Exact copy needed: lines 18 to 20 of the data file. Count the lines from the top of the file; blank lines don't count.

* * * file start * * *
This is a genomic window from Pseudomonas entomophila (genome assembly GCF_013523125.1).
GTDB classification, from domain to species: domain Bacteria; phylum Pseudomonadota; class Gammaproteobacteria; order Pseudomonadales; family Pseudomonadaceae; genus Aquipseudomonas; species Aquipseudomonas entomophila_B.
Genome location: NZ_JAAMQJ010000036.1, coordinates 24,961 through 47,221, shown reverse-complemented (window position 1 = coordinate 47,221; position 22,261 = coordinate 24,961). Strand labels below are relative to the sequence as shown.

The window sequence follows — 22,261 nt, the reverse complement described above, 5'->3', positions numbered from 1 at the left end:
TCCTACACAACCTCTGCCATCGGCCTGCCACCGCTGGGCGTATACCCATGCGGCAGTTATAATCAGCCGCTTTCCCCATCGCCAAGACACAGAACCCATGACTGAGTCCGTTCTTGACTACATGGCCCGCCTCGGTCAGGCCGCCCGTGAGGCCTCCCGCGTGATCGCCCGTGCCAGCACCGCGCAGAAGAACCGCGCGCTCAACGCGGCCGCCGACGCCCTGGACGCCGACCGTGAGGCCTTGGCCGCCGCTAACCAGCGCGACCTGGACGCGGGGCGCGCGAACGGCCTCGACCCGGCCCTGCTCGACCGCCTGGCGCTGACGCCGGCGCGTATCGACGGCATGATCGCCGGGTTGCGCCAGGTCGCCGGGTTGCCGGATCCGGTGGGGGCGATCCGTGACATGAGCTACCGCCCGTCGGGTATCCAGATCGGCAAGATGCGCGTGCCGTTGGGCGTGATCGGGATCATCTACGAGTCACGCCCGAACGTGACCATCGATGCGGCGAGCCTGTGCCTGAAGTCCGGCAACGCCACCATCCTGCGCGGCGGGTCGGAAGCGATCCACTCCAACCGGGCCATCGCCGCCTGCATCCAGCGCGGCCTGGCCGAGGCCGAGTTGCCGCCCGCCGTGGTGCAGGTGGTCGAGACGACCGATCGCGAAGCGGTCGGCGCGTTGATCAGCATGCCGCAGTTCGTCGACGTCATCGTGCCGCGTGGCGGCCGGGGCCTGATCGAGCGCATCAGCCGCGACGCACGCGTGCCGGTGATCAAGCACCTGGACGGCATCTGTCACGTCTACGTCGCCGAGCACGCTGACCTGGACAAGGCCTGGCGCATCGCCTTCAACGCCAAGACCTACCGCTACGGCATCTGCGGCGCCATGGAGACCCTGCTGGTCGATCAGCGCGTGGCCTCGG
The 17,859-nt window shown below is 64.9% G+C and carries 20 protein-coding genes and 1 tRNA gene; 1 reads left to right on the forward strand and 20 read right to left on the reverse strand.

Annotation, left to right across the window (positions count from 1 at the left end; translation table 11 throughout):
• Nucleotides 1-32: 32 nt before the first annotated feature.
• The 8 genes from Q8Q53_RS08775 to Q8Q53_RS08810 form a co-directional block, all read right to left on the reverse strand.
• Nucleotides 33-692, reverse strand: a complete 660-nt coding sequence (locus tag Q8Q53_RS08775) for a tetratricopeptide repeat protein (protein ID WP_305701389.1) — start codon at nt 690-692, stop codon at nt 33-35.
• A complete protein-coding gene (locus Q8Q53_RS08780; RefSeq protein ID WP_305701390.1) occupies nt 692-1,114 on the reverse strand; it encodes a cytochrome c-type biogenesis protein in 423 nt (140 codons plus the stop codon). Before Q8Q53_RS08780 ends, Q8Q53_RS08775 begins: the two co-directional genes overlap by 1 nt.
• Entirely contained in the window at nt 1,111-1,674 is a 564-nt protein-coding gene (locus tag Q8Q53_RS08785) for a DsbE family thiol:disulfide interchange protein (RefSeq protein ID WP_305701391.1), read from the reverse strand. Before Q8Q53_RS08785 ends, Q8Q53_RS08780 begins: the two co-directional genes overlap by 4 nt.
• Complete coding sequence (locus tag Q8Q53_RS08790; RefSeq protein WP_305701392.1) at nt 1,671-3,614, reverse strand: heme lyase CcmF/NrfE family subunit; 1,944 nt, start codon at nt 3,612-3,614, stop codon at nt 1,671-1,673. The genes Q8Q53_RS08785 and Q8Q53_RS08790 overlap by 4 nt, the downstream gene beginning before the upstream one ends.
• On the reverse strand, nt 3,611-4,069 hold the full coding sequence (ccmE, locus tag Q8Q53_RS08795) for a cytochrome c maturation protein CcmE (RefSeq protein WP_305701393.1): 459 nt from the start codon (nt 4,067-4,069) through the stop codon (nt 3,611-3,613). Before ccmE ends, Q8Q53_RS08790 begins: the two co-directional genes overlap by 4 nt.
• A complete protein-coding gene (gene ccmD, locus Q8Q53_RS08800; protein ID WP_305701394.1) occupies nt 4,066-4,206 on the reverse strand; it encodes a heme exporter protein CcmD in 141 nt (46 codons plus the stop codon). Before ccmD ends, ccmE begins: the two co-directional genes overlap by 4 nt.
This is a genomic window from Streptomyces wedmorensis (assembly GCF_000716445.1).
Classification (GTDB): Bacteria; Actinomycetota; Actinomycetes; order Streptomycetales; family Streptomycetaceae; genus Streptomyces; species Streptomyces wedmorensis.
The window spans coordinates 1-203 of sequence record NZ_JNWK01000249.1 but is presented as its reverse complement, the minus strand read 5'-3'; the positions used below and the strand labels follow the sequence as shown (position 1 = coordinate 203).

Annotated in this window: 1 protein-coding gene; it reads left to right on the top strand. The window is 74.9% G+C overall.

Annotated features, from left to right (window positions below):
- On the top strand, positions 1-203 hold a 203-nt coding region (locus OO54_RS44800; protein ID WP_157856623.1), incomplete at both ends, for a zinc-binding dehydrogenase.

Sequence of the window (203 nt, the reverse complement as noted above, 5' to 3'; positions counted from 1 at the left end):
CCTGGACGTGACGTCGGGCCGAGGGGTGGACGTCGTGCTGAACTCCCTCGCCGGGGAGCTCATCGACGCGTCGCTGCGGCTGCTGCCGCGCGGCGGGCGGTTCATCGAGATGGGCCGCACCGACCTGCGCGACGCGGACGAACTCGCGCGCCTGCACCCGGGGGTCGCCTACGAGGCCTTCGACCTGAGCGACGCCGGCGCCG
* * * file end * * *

The window spans coordinates 1-203 of sequence record NZ_JNWK01000249.1 but is presented as its reverse complement, the minus strand read 5'-3'; the positions used below and the strand labels follow the sequence as shown (position 1 = coordinate 203).

Annotated in this window: 1 protein-coding gene; it reads left to right on the top strand. The window is 74.9% G+C overall.

Annotated features, from left to right (window positions below):